Wednesday, July 25, 2012

Birmingham Labour abolish Ward Advisory Boards

Birmingham Labour abolish Ward Advisory Boards

Further to my previous blog about the new Birmingham Labour Administration banning Constituency Committees (now re-named District Committees) from holding their meetings locally – see   Further reading of the same Cabinet report shows that Ward Advisory Boards will be abolished.

As it says in the appendix of the report:

“Ward Committees are not expected to have sub structures reporting to them such as Ward Advisory Boards. The Ward Chair and Councillors may wish to engage stakeholders appropriately prior to formal decisions on Community Chest. However, as guidance and priorities for Community Chest will be agreed by District Committees through the District Plan (with the input of Wards) it is not considered necessary for Local Services staff to service additional meetings outside of Ward Committees and pre agenda meetings.”

I think this is a bad day for local democracy in Moseley and Kings Heath Ward where the Ward Advisory Board worked really well.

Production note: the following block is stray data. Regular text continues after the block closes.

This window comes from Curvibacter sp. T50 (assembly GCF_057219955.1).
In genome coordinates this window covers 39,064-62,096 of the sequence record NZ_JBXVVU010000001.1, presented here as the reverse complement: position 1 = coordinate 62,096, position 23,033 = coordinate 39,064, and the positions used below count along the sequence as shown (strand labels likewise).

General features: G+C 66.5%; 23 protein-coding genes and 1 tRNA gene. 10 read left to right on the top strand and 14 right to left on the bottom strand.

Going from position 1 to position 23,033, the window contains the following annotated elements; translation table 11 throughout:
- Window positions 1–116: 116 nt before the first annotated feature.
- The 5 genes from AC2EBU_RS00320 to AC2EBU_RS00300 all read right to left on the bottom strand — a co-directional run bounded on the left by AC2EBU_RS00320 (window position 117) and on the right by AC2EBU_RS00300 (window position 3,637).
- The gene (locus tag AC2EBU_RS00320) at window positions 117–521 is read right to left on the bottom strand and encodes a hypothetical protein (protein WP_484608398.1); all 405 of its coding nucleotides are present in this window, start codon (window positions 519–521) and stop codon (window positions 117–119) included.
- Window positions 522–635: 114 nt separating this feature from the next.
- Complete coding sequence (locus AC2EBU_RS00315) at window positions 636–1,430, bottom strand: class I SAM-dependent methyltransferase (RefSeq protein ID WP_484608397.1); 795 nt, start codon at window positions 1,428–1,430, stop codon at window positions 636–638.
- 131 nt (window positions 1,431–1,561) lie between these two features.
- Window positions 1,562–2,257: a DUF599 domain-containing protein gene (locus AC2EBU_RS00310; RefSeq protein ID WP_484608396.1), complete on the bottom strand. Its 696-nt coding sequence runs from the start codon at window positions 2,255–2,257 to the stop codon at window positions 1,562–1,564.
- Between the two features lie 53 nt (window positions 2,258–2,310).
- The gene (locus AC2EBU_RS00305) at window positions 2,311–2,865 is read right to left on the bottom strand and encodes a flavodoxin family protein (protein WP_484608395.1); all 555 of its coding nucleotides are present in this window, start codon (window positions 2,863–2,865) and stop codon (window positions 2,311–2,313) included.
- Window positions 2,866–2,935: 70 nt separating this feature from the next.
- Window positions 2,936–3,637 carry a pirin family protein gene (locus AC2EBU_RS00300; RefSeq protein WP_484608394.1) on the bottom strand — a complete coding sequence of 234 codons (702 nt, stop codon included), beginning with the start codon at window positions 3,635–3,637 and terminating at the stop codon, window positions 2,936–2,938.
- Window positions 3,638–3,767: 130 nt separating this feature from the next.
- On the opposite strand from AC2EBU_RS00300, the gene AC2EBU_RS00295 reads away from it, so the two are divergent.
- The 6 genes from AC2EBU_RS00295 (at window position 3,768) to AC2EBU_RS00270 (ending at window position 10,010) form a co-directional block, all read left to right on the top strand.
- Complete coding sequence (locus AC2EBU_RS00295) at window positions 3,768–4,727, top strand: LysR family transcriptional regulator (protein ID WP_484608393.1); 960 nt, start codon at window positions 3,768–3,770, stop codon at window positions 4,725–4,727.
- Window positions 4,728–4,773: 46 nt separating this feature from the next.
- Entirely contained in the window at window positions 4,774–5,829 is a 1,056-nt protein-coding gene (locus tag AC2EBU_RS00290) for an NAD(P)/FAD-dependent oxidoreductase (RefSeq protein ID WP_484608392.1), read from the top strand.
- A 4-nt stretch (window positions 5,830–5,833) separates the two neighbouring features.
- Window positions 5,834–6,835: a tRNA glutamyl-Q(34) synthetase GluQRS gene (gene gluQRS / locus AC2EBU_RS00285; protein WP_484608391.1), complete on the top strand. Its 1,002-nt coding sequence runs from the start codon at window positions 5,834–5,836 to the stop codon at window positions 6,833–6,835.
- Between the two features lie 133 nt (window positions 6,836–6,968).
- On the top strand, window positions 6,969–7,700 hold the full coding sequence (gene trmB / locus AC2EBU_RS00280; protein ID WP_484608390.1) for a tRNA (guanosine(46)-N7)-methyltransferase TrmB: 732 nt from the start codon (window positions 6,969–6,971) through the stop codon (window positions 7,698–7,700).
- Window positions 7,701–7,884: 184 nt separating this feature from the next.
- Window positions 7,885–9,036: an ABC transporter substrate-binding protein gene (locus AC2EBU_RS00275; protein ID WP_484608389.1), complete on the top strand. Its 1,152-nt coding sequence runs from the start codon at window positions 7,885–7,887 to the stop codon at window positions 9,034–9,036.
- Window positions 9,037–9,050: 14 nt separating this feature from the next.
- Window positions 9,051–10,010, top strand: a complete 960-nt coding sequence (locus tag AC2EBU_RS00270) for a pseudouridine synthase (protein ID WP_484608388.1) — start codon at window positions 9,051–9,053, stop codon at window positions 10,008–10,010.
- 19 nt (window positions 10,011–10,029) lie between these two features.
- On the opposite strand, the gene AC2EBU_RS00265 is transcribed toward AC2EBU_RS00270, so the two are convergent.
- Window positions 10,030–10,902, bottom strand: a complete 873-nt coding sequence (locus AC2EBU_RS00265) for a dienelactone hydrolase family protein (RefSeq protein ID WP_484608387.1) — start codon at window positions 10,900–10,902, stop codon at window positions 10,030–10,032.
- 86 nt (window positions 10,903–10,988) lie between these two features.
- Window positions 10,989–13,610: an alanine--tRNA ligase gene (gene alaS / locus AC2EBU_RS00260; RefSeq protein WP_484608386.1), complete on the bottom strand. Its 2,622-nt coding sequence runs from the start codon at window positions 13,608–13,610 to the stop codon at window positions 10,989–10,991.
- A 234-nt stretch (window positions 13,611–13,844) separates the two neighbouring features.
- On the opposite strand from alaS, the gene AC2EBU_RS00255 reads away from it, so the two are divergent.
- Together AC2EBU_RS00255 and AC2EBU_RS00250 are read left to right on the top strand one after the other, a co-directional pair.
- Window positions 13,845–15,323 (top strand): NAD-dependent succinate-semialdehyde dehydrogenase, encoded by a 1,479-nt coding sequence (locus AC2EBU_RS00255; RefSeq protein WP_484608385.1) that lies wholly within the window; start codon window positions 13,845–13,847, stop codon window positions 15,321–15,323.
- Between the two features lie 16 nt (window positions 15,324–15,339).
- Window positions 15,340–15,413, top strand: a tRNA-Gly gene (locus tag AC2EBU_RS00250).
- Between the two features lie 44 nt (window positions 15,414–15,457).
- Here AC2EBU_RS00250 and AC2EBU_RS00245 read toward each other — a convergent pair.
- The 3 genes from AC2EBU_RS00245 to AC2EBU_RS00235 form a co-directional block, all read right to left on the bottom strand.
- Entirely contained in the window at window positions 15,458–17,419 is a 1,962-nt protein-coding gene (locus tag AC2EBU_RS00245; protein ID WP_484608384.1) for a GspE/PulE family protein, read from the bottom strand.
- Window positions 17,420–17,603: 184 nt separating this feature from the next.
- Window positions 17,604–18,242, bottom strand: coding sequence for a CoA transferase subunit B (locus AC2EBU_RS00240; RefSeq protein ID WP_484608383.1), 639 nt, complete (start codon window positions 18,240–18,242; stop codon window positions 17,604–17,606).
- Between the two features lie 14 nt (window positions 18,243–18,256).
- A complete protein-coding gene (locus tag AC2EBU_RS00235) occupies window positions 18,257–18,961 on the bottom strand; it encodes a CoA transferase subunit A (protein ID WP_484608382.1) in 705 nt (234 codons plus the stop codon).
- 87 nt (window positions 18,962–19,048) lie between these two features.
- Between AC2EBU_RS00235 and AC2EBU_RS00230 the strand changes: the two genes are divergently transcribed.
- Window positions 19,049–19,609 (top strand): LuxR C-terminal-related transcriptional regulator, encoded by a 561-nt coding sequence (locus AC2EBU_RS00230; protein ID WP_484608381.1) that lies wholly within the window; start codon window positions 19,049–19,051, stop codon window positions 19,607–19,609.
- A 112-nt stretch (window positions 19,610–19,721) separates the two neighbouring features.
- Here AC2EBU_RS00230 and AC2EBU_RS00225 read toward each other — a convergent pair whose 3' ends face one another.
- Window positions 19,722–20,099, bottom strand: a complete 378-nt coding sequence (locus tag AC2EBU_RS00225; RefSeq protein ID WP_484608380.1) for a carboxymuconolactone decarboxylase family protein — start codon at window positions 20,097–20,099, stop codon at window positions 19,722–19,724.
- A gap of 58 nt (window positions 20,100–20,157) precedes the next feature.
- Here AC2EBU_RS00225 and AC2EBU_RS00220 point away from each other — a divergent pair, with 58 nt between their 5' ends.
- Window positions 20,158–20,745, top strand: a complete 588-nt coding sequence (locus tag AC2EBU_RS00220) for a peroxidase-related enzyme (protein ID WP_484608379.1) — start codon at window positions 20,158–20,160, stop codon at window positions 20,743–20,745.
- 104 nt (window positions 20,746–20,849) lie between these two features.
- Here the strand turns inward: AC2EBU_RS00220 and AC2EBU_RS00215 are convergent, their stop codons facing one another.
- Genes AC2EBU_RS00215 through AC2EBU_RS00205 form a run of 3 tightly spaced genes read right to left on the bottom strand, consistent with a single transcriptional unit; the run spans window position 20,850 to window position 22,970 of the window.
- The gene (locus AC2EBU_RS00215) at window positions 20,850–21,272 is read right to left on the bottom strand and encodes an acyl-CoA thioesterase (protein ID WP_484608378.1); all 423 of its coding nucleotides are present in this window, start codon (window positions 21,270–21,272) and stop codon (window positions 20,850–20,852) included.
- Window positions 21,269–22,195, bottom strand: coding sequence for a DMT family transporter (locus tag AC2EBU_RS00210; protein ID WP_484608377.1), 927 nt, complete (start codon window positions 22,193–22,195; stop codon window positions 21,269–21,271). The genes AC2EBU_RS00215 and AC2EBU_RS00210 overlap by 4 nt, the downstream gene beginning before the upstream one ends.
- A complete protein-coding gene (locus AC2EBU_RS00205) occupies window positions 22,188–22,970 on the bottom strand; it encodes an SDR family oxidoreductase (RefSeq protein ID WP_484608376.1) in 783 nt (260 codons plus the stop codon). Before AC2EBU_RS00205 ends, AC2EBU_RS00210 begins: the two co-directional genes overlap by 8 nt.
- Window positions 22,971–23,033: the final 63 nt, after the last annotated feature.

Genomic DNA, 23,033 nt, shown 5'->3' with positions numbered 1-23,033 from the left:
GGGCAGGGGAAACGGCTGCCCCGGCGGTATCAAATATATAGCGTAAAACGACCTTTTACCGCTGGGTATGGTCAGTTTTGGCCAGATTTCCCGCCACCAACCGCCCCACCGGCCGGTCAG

Ward Advisory Boards were created in the late 1990s as a non-public committee of local representatives to advise the three Ward Councillors on the spending of what was then called LILA money – if my memory is correct, it was £30,000 per Ward. Later on the same Committee advised on the distribution of Neighbourhood Renewal Funds (NRF) and these days Community Chest - £125,000 per Ward.

In the case of Moseley and Kings Heath Ward Advisory Board we had representatives from:

Moseley Forum
Kings Heath Forum
Moseley in Bloom
Kings Heath Floral Trail
Kings Heath Centre Partnership
Moseley Business Association
Moseley Sustainability
Kings Heath (Green) Transition
The police and fire service would also send representatives

The Ward Advisory Board was particularly useful in going through the numerous bids from local organisations for whatever funding was available to the Ward – latterly Community Chest. The Ward would always receive bids for money that when accumulated, came to over three times what money was available. By having the Ward Advisory Board, it provided an opportunity to decide in a non-public environment which bids to put forward for a final decision at the publicly held Ward Committee.

With the abolition of the Ward Advisory Board, all of this debate will have to be done in public, which, I believe, will end up as public slanging match and no decisions being made – remember two thirds of the applications end up being rejected, since there isn’t enough money to fund every single bid. You can easily imagine the situation, where numerous bidders put loads of their friends in the audience who argue for a particular bid to be granted. The whole thing is going to end up a mess!


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